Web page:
Water goes mainstream at COP28

While much of the headlines focused on the historic agreement to phase out fossil fuels, COP28 elevated water in the climate agenda.  

COP28 was significant for several reasons. First, it was the largest such event ever, with close to 100,000 people descending on Dubai. It also marked the first COP decision to address fossil fuels, with representatives from nearly 200 countries demonstrating that the world is united in ‘transitioning away’ from the planet-warming resources. 

But from our perspective, it was significant for another reason. COP28 brought water into the mainstream; elevating water within the climate agenda and positioning it as a critical enabler for both climate change adaptation and mitigation solutions.  

COP28 gave unprecedented visibility and support for water-related issues, with several events focused on emphasizing the importance of protecting and restoring freshwater ecosystems for climate action, building urban water resilience, and the water-food nexus. Events culminated with COP28’s flagship programming on Food, Agriculture and Water Day.  

Implementing the Emirates Declaration on Resilient Food Systems, Sustainable Agriculture, and Climate Action (Photo by COP28 / Christophe Viseux)

Here’s a quick recap of some of the key water-relevant events and actions:  

  • Protecting freshwater resources: 43 countries joined the Freshwater Challenge, a commitment to protect and restore 300,000 km of rivers and 350 million hectares of wetlands by 2030. This country-driven initiative is now the largest-ever freshwater conservation effort and aims to tackle climate change and reverse nature loss. 
  • Funding water security: The United Arab Emirates pledged $150 million in new funding for water security solutions in vulnerable communities. The Middle East is already the most water-scarce region in the world.  The United Kingdom also announced intentions to scale up a partnership with the World Bank, including offering £39 million in funding to provide technical assistance to low-income and climate-vulnerable countries so they can better manage their water resources. The Just Transitions for Water Security program aims to strengthen climate resilience, support more sustainable food systems and improve drought and flood management, all while making sure everyone has access to clean water. 
  • Improving urban water resilience: Launched at the UN 2023 Water Conference in advance of COP28, the Urban Water Catalyst Initiative (UWCI) is a global initiative that aims to mobilize public and private investment for climate-resilient urban water. Its goal is to improve urban water resilience and bridge the SDG6 financing gap by accelerating improvements in the technical and financial performance of urban water and sanitation utilities in low- and middle-income countries.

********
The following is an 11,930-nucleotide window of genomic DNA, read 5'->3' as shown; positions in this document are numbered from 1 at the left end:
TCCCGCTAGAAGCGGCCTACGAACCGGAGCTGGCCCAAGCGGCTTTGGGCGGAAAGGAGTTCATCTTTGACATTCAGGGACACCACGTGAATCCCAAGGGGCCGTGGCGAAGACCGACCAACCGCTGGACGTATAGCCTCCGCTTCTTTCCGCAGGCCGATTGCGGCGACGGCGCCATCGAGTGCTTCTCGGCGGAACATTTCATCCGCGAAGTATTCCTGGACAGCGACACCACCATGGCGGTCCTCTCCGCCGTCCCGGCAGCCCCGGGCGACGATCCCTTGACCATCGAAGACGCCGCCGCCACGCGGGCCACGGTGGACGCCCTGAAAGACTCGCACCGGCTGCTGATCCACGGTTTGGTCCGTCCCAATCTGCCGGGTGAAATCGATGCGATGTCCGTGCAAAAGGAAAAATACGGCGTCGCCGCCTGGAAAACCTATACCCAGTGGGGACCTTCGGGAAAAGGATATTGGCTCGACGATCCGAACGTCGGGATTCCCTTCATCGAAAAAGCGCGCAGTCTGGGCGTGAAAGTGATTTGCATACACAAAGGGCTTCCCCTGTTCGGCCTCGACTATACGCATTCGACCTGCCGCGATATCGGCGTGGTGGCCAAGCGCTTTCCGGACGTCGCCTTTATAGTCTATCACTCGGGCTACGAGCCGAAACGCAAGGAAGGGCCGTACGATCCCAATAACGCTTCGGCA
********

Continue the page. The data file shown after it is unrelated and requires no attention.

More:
• Building water-resilient food systems: Over 130 countries, representing over 5.7 billion people, 70% of global food resources, and 76% of total emissions from the global food system signed up to the leaders-level ‘COP28 UAE Declaration on Sustainable Agriculture, Resilient Food Systems, and Climate Action.’ More than 20 countries participated in the first COP ministerial dialogue on building water-resilient food systems, which was co-hosted by the UAE and Brazil, which includes commitments to adapt and transform food systems and include food and land use targets in their Nationally Determined Contributions (NDCs) and National Adaptation Plans (NAPs) by 2025.  

Other notable outcomes 

Water is often how most communities experience the impact of climate change, particularly through drought, water scarcity, flooding, and rising sea levels. The Loss and Damage Fund, established at COP27, aims to provide financial assistance to nations most vulnerable and impacted by the effects of climate change. COP28 built upon this progress, operationalizing the Fund and reaching over US$700 million in pledges – including US$100 million each from Germany and from the United Arab Emirates.  

Parties also adopted a framework for the global goal on adaptation, with 2030 targets to conduct impact, vulnerability, and risk assessments; adopt and implement adaptation plans and policy instruments; and set up monitoring, evaluation, and learning systems for national adaptation efforts. 

The COP28 report card 

In November, BloombergNEF identified 10 areas where governments needed to make progress at COP28 in order to take a meaningful step toward the goals of the Paris Agreement. Each area is scored out of 10 based on how much headway was made in Dubai, and assigned a weighting based on importance and urgency. 

Here’s a look at how the final outcomes compared against the early expectations. 

BloombergNEF gave COP28 a final score of 3.8/10, with many experts wishing to have seen a more ambitious push to phase out fossil fuels, more funds to support decarbonization and adaption efforts in poor countries and less focus on costly carbon capture and the burning of natural gas. 

Negotiations on carbon markets will continue next year, as will the discussion on climate finance. COP29 will take place in Baku, Azerbaijan, in November 2024, and COP30 will be hosted by Brazil, in Belém do Pará, in 2025.